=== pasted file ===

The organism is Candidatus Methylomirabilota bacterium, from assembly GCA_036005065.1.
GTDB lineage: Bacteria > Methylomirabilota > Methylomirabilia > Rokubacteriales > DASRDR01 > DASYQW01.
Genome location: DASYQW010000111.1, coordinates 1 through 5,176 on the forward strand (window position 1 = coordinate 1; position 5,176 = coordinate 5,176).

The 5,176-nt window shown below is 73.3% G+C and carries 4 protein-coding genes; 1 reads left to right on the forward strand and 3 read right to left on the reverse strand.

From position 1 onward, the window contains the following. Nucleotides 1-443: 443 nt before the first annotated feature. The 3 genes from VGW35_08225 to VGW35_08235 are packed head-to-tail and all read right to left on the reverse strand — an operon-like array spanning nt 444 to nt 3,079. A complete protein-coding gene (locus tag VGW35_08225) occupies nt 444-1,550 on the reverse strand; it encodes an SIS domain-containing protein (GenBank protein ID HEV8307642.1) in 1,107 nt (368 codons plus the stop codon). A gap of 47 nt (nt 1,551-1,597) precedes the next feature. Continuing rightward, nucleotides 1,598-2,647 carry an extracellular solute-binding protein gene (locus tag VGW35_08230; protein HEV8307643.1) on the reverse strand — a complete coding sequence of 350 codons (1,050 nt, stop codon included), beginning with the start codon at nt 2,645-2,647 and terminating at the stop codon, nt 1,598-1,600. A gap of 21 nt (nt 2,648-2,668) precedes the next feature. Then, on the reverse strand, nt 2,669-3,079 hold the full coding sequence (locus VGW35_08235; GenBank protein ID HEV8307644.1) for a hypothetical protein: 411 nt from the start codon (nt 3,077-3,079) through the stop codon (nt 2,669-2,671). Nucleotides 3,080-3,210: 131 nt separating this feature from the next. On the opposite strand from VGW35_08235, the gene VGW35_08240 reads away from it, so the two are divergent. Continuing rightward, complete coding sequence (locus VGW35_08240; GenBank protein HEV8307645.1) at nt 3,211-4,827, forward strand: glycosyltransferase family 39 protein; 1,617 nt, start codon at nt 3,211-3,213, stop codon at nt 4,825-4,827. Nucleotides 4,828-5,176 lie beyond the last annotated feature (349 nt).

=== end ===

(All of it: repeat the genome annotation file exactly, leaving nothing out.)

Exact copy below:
The organism is Candidatus Methylomirabilota bacterium, from assembly GCA_036005065.1.
GTDB lineage: Bacteria > Methylomirabilota > Methylomirabilia > Rokubacteriales > DASRDR01 > DASYQW01.
Genome location: DASYQW010000111.1, coordinates 1 through 5,176 on the forward strand (window position 1 = coordinate 1; position 5,176 = coordinate 5,176).

The 5,176-nt window shown below is 73.3% G+C and carries 4 protein-coding genes; 1 reads left to right on the forward strand and 3 read right to left on the reverse strand.

From position 1 onward, the window contains the following. Nucleotides 1-443: 443 nt before the first annotated feature. The 3 genes from VGW35_08225 to VGW35_08235 are packed head-to-tail and all read right to left on the reverse strand — an operon-like array spanning nt 444 to nt 3,079. A complete protein-coding gene (locus tag VGW35_08225) occupies nt 444-1,550 on the reverse strand; it encodes an SIS domain-containing protein (GenBank protein ID HEV8307642.1) in 1,107 nt (368 codons plus the stop codon). A gap of 47 nt (nt 1,551-1,597) precedes the next feature. Continuing rightward, nucleotides 1,598-2,647 carry an extracellular solute-binding protein gene (locus tag VGW35_08230; protein HEV8307643.1) on the reverse strand — a complete coding sequence of 350 codons (1,050 nt, stop codon included), beginning with the start codon at nt 2,645-2,647 and terminating at the stop codon, nt 1,598-1,600. A gap of 21 nt (nt 2,648-2,668) precedes the next feature. Then, on the reverse strand, nt 2,669-3,079 hold the full coding sequence (locus VGW35_08235; GenBank protein ID HEV8307644.1) for a hypothetical protein: 411 nt from the start codon (nt 3,077-3,079) through the stop codon (nt 2,669-2,671). Nucleotides 3,080-3,210: 131 nt separating this feature from the next. On the opposite strand from VGW35_08235, the gene VGW35_08240 reads away from it, so the two are divergent. Continuing rightward, complete coding sequence (locus VGW35_08240; GenBank protein HEV8307645.1) at nt 3,211-4,827, forward strand: glycosyltransferase family 39 protein; 1,617 nt, start codon at nt 3,211-3,213, stop codon at nt 4,825-4,827. Nucleotides 4,828-5,176 lie beyond the last annotated feature (349 nt).